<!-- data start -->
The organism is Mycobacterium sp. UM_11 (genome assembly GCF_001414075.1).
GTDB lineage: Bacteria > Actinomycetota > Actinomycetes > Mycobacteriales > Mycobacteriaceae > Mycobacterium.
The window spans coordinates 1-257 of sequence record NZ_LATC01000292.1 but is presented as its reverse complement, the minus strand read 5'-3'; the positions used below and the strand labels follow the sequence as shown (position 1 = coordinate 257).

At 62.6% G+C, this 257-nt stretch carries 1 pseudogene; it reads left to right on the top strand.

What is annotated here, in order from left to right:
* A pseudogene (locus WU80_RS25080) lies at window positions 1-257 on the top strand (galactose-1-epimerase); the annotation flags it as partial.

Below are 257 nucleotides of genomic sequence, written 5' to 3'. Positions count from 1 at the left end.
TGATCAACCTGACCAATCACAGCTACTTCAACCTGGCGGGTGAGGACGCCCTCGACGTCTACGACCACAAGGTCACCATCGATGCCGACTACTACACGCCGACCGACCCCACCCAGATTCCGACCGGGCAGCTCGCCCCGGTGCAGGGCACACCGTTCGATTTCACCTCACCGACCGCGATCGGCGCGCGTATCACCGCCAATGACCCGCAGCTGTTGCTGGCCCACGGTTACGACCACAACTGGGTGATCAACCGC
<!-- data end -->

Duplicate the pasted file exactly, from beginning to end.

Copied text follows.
The organism is Mycobacterium sp. UM_11 (genome assembly GCF_001414075.1).
GTDB lineage: Bacteria > Actinomycetota > Actinomycetes > Mycobacteriales > Mycobacteriaceae > Mycobacterium.
The window spans coordinates 1-257 of sequence record NZ_LATC01000292.1 but is presented as its reverse complement, the minus strand read 5'-3'; the positions used below and the strand labels follow the sequence as shown (position 1 = coordinate 257).

At 62.6% G+C, this 257-nt stretch carries 1 pseudogene; it reads left to right on the top strand.

What is annotated here, in order from left to right:
* A pseudogene (locus WU80_RS25080) lies at window positions 1-257 on the top strand (galactose-1-epimerase); the annotation flags it as partial.

Below are 257 nucleotides of genomic sequence, written 5' to 3'. Positions count from 1 at the left end.
TGATCAACCTGACCAATCACAGCTACTTCAACCTGGCGGGTGAGGACGCCCTCGACGTCTACGACCACAAGGTCACCATCGATGCCGACTACTACACGCCGACCGACCCCACCCAGATTCCGACCGGGCAGCTCGCCCCGGTGCAGGGCACACCGTTCGATTTCACCTCACCGACCGCGATCGGCGCGCGTATCACCGCCAATGACCCGCAGCTGTTGCTGGCCCACGGTTACGACCACAACTGGGTGATCAACCGC